Linked by snydeq on Tue 8th Mar 2011 23:54 UTC
Windows Grizzled Unix vet Paul Venezia tips his cap to the Windows Server crew, suggesting that the lessons of Unix history have not been lost on Microsoft -- and that's one reason why Windows Server has become so complex. 'The Windows Server of today has more in common with Unix than many people want to admit. The upside: more stable servers, greater scope of services, better adherence to standards, and Microsoft's newfound willingness to work with its competition. The downside is that Windows has become more complex than Unix from a management and administration point of view,' Venezia writes, even if he still sees some Windows admin practices as prime examples of how not to administer servers.
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RE: given enough..
by Yamin on Wed 9th Mar 2011 20:37 UTC in reply to "given enough.."
Member since:

Been saying it for years.

"Given enough time and money, Microsoft will eventually invent UNIX....and call it innovative." - me.

And I've been saying this for years ;)
Microsoft has always tried to build the software people needed at the time. They didn't pretend to have perfected the OS in 1970.

And by in large they succeeded.

That meant, heavy tie in with the graphics back when GUI speed was important on low end computers.
That meant DOS integration with further versions of Windows.
That meant low/no security in desktop versions to make it consumer friendly back when most home computers were not networked or connected to the internet.

And as the world's needs increased and computer horse power rose, they put many things in... always trying to maintain backwards compatibility.

I remember having to write a utility program to run on some lab computer at university. They had old computers that they wanted to use to connect to some oscilloscopes. We're talking 386s and 486s. I did in QT, but I couldn't find a usable version of Linux that ran well on those machines. The GUIs were ghastly slow. Win95 though, did the trick.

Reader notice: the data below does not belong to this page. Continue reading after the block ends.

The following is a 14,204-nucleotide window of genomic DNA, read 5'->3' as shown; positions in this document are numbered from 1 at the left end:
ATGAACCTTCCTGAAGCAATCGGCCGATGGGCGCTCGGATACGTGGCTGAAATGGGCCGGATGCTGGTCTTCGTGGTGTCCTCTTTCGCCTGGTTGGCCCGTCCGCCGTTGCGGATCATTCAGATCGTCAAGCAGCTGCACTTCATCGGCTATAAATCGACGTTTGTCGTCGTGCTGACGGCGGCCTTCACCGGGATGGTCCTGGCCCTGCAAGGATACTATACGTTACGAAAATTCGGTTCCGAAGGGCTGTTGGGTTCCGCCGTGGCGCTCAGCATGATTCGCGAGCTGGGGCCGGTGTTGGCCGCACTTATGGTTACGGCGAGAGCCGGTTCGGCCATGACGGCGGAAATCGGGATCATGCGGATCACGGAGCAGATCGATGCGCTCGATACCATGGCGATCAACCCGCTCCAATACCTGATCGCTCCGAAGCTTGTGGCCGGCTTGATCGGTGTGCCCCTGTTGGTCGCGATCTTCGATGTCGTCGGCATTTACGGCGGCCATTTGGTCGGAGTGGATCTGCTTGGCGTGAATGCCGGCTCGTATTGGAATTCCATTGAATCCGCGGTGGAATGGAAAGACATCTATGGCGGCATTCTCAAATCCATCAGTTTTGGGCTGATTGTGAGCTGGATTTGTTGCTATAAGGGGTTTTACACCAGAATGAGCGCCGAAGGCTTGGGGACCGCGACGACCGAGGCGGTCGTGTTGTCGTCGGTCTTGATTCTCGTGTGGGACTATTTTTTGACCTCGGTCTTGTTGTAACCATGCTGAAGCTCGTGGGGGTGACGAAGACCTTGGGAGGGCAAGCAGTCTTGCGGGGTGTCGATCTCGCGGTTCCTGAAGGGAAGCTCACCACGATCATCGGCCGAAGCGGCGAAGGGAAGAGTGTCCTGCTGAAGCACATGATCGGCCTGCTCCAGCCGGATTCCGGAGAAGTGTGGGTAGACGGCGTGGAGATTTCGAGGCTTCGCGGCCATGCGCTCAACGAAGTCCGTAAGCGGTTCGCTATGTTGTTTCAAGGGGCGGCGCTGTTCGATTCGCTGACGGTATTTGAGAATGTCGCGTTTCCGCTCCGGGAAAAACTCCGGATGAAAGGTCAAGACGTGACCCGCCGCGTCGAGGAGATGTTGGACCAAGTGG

If you want to wonder why Windows did so well as opposed to Unixy systems. It is reasons like this. They got things to work. Meanwhile, a Unix person would have probably said... we can only get it to run this fast due to X windoww, message passing...blah blah.

There's an article somewhere I read about MS actually writing custom memory code to handle bad software in games like SimCity so it wouldn't crash.

I have little doubt the folks at MS could have done things like Unix. They have always had many technically smart people there. Yet, they chose to do their own thing to make their product succeed by designing it for users at the time and getting their own API for lock-in.

I just don't buy the attitude that MS was 'stupid' and couldn't figure out how to build an OS. Eventually they'll learn all the lessons and become a Unix.

Rather, I think they knew all about Unix. They saw that it didn't fit the current customer needs nor their own business model, so they did something else.

They've been very successful at it. And now as the world moves towards servers, thin clients... MS is once again adapting... providing the 'server' like behaviors that have been in Unix since day one.

Who knows if they'll succeed or if their old baggage is just too much.

Reply Parent Score: 6

RE[2]: given enough..
by Kebabbert on Thu 10th Mar 2011 08:47 in reply to "RE: given enough.."
Kebabbert Member since:

I just don't buy the attitude that MS was 'stupid' and couldn't figure out how to build an OS.

Until recently, MS did not know how the Windows Kernel actually worked, according to Windows Kernel expert Russonivich. No one knew what was going on inside the Windows Kernel. I dont know if this is true, still, but Russonivich said MS was working on this 2010, to hope to be finished 2011. I dont know if anyone yet knows what is going on in the Windows kernel. It is a total mystery to everybody. The Windows kernel is huge, maybe 100MB or so, a black hole. Unix kernels are typically a couple of MB.

Regarding sim city, yes MS worked hard to keep backwards compatibility, but failed big. For every new release of Windows, there is a huge list of software that does not work with the latest windows and need to be rewritten. Just look at MS own homepage, there usually is a list of software that does not work with the latest Windows.

So, many say Windows is a mess. And is not fit for anything demanding and large Enterprise stuff. There is a reason London Stock Exchange threw out their Stock system (running on Windows) and installed Linux instead.

Reply Parent Score: 1